Online at

Quick Links

We have ourselves a goalie rotation in Washington


We have ourselves a goalie rotation in Washington

It’s happened. The Caps no longer seem to have a No. 1 goalie anymore, they have a No. 1 and 1a.

That’s right, we have a goalie rotation in Washington.

“There's no sense riding one,” Barry Trotz said after practice on Monday. “[Braden Holtby] is coming back and looking better every game and [Philipp Grubauer] played pretty well for a long stretch so why not have both of them going?”

Grubauer got the start Sunday in Philadelphia and Holtby is slated to get the start Tuesday against the Dallas Stars. After that we will have to wait and see.


Trotz has no layout for which goalie he wants to start and when in the remaining ten games. He is not thinking about each goalie splitting five games or which one he wants to use more.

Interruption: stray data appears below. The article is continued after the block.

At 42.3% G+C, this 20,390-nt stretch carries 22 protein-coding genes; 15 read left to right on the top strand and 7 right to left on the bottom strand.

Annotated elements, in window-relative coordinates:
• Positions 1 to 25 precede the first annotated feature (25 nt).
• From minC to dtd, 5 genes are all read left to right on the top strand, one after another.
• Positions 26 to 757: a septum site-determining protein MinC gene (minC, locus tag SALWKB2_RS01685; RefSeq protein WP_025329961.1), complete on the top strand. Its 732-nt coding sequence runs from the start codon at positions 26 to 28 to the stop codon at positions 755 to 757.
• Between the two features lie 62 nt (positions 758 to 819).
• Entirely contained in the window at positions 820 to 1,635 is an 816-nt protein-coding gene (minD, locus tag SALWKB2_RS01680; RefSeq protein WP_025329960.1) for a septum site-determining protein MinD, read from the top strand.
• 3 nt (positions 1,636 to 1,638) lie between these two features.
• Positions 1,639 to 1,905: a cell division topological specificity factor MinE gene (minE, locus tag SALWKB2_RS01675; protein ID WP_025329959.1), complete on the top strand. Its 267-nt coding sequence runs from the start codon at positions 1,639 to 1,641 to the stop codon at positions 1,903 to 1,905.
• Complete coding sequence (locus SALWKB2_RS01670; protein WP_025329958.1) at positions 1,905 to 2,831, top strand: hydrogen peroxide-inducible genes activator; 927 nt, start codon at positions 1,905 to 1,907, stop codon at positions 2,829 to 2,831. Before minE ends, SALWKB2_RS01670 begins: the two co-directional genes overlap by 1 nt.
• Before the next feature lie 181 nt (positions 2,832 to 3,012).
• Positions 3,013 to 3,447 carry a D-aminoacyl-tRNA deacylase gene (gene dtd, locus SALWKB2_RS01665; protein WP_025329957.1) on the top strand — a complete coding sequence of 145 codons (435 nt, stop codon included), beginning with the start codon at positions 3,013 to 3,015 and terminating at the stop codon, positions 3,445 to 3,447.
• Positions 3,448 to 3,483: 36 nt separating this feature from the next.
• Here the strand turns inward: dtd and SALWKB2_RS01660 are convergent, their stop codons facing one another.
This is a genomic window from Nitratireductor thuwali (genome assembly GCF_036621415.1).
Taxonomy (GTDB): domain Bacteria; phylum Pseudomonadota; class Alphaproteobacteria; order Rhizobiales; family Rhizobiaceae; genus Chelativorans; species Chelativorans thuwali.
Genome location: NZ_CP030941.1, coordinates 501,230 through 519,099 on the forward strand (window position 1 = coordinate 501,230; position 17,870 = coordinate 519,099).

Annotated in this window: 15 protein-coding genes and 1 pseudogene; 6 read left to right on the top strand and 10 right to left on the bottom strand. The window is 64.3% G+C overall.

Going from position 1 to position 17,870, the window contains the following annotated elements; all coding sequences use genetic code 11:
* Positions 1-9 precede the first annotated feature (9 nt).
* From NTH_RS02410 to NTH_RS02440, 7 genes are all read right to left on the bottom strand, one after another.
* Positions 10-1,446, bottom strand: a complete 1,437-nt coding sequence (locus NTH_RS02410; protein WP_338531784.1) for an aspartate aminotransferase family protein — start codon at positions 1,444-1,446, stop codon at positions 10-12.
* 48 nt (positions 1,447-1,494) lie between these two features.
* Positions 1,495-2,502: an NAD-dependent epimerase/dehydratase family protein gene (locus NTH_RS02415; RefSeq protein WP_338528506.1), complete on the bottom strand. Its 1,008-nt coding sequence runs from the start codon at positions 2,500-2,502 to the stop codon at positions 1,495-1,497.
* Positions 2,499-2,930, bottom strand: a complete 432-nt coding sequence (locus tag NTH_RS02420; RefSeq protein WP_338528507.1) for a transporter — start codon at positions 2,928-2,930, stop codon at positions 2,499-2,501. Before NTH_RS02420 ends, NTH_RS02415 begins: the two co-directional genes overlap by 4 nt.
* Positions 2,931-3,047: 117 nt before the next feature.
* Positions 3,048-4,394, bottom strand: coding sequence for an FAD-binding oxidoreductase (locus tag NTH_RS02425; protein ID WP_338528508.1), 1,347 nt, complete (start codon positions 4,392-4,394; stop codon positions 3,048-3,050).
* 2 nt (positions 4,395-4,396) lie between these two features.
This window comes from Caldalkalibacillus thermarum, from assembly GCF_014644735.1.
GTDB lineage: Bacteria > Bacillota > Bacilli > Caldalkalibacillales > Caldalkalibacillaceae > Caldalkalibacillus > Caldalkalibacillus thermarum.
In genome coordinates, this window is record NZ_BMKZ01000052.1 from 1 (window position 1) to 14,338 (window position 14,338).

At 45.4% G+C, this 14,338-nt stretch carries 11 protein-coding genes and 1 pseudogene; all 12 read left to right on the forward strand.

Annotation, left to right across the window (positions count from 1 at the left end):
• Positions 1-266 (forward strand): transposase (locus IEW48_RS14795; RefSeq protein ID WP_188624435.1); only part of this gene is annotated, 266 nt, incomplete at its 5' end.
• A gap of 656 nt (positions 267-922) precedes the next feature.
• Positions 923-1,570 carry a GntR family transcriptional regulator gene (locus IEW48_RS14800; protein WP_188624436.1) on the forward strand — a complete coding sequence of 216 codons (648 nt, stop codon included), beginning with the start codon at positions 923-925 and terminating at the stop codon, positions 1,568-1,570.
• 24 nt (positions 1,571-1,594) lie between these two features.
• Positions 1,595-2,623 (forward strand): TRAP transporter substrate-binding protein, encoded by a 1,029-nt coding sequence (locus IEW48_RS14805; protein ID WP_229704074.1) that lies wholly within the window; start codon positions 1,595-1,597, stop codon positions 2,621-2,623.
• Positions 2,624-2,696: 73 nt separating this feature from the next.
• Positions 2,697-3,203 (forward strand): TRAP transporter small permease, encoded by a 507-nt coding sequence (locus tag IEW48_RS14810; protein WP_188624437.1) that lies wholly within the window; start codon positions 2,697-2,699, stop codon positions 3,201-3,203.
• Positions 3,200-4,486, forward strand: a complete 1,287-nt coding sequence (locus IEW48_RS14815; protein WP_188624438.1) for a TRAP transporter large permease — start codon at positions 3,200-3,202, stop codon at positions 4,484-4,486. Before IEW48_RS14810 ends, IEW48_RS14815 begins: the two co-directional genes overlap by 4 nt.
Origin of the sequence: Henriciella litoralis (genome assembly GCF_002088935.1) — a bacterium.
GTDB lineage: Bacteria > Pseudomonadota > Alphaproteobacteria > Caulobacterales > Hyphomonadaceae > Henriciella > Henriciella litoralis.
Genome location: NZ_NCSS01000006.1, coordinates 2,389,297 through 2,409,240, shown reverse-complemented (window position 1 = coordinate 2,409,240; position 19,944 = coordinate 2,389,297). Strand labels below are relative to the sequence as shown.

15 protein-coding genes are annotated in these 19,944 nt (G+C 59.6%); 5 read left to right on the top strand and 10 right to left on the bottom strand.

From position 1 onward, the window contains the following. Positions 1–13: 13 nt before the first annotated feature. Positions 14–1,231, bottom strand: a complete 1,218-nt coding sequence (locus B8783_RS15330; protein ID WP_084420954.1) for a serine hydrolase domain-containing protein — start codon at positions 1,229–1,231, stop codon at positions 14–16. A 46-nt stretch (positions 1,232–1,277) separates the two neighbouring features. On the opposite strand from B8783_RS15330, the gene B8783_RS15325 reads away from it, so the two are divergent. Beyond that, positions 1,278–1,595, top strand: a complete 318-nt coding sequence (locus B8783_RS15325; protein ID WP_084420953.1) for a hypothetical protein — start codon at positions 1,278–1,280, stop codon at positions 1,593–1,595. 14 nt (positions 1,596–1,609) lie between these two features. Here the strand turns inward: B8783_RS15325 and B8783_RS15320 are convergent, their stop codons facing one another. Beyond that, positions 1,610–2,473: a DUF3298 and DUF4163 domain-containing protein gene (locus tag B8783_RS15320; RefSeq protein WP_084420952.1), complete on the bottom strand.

Nope. Trotz has just one thing on his mind. It is all about who starts the next game, that’s it.

“I think you just go with a guy that's hot at the time and your team feels comfortable with and go from there,” Trotz said.

So where does this leave the goaltending situation when it comes to the playoffs? A goalie rotation is all well and good in the regular season, but he has to have one starter for the postseason, right?

Not necessarily.


When Trotz was asked if he philosophically believed in having one starter for the playoffs, Trotz initially said he would not answer, but then said, “Why don't you ask Mike Sullivan what he thinks.”

Sullivan, of course, is the head coach of the Pittsburgh Penguins who has led his team to a Stanley Cup in each of the past two seasons despite turning to both goalie Marc-Andre Fleury and Matt Murray in both seasons.